Throughout the history, humans have stumbled upon some really effective solutions for their problems. However, all these solutions have had their limitations in one regard or the other, therefore prompting us to continue our search for something better. This continuous progression would lead us towards some outright amazing milestones, and yet each one of them fell into oblivion once technology entered the discussion. You see, the world suddenly had a tool that wasn’t just ingenious, but it was also capable of proving its capabilities across every imaginable area. Such a dynamic ended up creating an environment, which was seemingly perfect for a proper technology takeover. Now, while the takeover we are talking about here really happened on the biggest possible scale, what it did on a granular level was even more interesting. To contextualize it through an example, we can turn our attention to the medical sector. Before technology came around, the global healthcare sector’s identity was pretty much centered on obsolete methodologies. However, it all changed big time following the birth of medtech. With advanced technologies running the entire show, the medical care was able to achieve a level that was well beyond everyone’s expectations. In fact, it is still actively pushing all the boundaries, and Vektor Medical’s recent announcement does a lot to back this up.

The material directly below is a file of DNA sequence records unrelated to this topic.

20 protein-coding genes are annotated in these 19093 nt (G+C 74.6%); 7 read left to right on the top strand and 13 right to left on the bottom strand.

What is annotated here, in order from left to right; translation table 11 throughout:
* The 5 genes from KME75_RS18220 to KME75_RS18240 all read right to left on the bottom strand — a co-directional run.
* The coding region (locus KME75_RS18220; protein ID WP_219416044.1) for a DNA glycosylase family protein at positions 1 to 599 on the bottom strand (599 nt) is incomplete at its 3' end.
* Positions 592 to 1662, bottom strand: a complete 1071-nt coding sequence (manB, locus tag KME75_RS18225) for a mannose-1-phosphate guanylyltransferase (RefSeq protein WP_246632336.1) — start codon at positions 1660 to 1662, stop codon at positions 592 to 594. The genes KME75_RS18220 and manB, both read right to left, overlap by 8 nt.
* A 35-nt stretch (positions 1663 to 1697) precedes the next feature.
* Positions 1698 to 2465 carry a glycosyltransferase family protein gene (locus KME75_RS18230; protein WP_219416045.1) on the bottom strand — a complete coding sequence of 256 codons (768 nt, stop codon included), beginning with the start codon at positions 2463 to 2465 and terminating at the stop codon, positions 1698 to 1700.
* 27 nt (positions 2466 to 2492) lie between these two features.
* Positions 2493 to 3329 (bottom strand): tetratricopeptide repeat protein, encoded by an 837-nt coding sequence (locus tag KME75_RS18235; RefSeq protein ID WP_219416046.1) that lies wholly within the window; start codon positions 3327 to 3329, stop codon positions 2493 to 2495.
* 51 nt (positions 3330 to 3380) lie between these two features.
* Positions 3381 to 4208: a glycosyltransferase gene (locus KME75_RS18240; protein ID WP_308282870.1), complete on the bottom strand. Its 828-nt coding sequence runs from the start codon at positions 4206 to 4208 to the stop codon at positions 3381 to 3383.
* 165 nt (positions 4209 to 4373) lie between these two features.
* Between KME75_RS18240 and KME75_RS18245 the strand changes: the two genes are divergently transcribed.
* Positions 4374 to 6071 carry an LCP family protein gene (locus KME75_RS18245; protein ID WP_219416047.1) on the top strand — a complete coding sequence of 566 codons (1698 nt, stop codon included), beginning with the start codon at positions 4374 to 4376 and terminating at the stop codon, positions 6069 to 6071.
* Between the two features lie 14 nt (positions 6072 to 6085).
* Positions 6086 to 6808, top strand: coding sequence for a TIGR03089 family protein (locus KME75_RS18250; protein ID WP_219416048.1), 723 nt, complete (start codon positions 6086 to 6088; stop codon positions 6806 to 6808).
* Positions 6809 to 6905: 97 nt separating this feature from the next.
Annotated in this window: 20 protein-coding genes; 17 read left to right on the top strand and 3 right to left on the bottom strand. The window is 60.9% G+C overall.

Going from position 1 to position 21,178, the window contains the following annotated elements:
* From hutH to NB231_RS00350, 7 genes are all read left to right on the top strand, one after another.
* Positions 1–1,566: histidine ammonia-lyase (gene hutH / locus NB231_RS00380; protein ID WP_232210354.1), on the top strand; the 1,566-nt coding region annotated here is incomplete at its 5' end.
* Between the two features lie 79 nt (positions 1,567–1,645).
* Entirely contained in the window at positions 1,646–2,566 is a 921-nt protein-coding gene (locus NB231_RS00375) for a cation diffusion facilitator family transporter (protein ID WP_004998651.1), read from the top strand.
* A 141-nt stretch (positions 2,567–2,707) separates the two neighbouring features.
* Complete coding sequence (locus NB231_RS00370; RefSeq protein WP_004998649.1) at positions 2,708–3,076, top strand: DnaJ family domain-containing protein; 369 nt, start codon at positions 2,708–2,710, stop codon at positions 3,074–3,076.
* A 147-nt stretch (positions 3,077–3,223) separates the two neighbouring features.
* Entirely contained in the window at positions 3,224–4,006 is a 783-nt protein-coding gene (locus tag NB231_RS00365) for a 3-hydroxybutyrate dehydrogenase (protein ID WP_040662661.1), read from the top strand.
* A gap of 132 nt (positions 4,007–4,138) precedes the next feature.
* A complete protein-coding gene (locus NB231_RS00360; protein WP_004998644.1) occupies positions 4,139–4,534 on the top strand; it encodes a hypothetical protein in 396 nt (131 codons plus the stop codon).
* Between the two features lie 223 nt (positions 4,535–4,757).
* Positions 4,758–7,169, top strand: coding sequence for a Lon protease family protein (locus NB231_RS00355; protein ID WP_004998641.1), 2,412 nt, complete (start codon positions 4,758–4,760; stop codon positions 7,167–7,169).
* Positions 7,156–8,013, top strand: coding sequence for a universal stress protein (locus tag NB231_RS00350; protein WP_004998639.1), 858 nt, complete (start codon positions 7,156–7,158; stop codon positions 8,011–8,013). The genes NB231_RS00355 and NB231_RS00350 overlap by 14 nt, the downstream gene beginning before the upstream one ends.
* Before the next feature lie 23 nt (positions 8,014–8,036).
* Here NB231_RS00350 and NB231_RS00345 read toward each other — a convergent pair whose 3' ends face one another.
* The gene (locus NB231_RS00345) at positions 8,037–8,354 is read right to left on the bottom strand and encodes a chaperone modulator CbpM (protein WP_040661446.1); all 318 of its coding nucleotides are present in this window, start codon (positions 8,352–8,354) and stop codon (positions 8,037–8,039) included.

Vektor Medical is officially ramping up the plans to commercialize its in-house vMap technology, which is designed for mapping the heart during cardiac ablation process. Up until now, the only way to map and spot potential sources of arrhythmia involved a catheter navigating through the patient’s heart, but that method was unsurprisingly invasive, slow, and labor intensive. Vektor’s vMap technology, on the other hand, provides a far more convenient answer, as it allows similar identification on the back of just your ECG data. Notably enough, this non-invasiveness doesn’t make any negative impact on the analysis’ depth. Instead, it has proven to be wholly efficient in regards to detecting both stable and unstable arrythemia. According to certain reports, the technology is also equipped to construct a productive combination of 2D and 3D hot spot maps, and if that’s really the case, then it can very well segway into historically high ablation success rates.
“vMap is the first technology designed to identify both focal- and fibrillation-type arrhythmia sources anywhere in the heart in under three minutes by using only the data from a standard 12-lead ECG,” said Mike Monko, Vektor’s co-founder and CEO. “The benefit of this method is the physician spends less time finding the source and can quickly hone in on the target zone.”
Already approved by the FDA, the vMap technology is currently in use at University of California, San Diego Health, but Vektor Medical will hope to widen up its footprint soon.